Filipinos who have not yet received their second dose of Gamaleya’s COVID-19 vaccine Sputnik V would have to wait longer.
Some local government units across the country have postponed their COVID-19 vaccination for the Russian brand until further notice, citing a shortage of supply.
LGUs in Metro Manila and surrounding and far-flung provinces have each issued an advisory on social media this week about pending orders of Sputnik vials from the national government.
Similar to Sinovac’s CoronaVac and AstraZeneca, Sputnik also requires to be administered in two scheduled doses for its full protection capabilities to take effect.
Based on their advisories, there seems to be no word yet on the next batch of the Sputnik V doses.
Similarly, the National Task Force against COVID-19 and other related government agencies have yet to issue updates about the shortage of Sputnik vaccines.
It was last July 10 when the Philippines received 132,200 doses of the Russian-made product comprising 82,200 of component I and 50,000 of component II.
This batch was already a delayed shipment. Around 50,000 doses of Sputnik vaccines were supposed to arrive last June.
Vaccine czar Carlito Galvez Jr., also chief implementer of the NTF-COVID-19, said that 40% to 50% would be allocated for the National Capital Region plus 8 (NCR + 8).
The rest will be distributed other cities with readily available cold-chain facilities, particularly in regions 1 (Ilocos), 2 (Cagayan Valley), 3 (Central Luzon), and 4-A (Calabarzon).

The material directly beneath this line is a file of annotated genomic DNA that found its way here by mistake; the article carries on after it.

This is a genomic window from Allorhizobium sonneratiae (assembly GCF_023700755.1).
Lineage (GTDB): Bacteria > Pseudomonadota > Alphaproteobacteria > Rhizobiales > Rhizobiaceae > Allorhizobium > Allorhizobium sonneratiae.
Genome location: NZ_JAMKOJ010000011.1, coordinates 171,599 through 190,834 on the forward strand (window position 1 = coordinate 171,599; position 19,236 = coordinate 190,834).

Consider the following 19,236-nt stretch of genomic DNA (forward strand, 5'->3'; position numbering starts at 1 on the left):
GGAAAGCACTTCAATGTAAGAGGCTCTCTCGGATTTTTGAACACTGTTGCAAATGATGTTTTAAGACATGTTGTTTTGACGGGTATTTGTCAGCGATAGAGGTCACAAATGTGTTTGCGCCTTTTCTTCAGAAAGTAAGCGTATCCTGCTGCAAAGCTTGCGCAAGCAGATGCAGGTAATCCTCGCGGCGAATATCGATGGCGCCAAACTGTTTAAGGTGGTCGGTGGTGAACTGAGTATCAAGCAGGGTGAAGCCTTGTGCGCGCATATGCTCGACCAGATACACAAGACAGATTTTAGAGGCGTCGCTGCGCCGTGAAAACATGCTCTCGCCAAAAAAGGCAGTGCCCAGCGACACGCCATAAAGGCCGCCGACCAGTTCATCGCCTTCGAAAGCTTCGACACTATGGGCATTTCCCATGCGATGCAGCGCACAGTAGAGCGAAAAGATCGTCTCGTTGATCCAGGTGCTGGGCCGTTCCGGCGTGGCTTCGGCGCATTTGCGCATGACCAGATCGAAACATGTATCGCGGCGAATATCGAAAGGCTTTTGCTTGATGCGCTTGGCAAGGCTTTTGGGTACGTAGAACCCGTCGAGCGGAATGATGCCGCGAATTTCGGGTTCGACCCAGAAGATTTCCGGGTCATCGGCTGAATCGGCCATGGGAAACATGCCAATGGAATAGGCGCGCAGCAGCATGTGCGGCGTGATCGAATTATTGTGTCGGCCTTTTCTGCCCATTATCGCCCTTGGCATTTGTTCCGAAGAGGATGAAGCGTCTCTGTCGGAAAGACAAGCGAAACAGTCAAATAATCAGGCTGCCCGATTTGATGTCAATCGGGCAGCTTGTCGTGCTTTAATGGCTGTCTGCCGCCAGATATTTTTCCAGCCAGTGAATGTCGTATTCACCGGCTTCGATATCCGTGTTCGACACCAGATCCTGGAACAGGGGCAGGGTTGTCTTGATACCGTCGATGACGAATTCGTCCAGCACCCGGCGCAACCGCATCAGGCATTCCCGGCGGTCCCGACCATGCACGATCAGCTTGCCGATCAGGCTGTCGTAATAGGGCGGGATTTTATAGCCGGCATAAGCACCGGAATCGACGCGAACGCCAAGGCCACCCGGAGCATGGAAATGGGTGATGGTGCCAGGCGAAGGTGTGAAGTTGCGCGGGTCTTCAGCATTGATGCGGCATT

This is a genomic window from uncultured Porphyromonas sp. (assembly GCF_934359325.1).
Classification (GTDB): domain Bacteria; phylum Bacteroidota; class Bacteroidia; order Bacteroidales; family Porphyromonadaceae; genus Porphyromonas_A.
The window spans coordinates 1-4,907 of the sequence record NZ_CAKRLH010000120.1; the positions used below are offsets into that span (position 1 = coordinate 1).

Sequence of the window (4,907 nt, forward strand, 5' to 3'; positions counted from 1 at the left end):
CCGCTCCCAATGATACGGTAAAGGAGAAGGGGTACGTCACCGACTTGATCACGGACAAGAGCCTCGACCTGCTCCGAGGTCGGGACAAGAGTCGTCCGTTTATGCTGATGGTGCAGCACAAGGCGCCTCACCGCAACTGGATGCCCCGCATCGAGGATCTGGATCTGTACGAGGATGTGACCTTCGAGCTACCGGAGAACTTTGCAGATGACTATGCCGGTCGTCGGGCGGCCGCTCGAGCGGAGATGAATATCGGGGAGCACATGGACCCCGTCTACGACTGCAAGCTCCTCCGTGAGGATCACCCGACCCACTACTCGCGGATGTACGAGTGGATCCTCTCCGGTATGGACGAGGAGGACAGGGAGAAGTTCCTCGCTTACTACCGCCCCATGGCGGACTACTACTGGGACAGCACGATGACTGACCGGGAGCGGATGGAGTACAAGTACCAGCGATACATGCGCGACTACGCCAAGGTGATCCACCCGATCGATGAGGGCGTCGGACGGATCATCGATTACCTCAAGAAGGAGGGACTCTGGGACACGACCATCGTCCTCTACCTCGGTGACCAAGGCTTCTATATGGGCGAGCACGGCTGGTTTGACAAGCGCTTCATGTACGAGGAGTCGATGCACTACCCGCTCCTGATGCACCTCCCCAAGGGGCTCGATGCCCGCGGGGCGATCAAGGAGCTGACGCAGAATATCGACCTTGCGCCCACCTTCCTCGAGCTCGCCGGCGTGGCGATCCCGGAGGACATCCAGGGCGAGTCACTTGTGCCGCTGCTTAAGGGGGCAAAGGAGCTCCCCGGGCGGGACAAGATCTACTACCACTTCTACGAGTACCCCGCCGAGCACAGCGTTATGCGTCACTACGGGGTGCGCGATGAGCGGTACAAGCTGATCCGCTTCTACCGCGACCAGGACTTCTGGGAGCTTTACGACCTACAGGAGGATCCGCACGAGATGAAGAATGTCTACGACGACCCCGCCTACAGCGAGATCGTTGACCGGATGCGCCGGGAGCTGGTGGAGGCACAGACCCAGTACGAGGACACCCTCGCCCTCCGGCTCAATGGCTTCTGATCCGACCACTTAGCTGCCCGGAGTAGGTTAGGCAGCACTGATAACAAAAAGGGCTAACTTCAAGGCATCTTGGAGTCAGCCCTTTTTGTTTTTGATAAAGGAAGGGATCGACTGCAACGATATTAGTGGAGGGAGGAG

Sputnik was found to have 90% efficacy rate against COVID-19 and a 79.4% efficacy rate against the more transmissible Delta variant.
The shortage of the Russian-made vaccine is felt in other parts of the world where the Russian Direct Investment Fund (RDIF), which is financing its production, had committed deliveries to.
Last June, the Guatemalan government sought a partial refund from the RFID after only 150,000 of the 8 million doses agreed upon had arrived in the country.
Argentina and Mexico have also reported shortfalls from receiving their Sputnik doses.
In an article by Russian-based The Moscow Times, an independent publication, Russian pharmaceutical manufacturers have struggled to meet their pledged Sputnik doses even for their own residents.
Some Russian experts cited the complex makeup of their flagship brand as the reason for the deficit in production.
“The issue with that is you have to have two different factories or at least two separate sections to manufacture the two doses,” Vikram Punia, founder of Pharmasyntez, was quoted as saying in the report.
“So there’s a very big problem of cross-contamination — and if you get cross-contamination you’ll have really big issues. This is a big problem in the case of Sputnik V,” he added.
Amid these problems, Russia’s Gamaleya proceeded to apply for emergency use authorization from the country’s Food and Drug Administration of a single-dose version of the vaccine.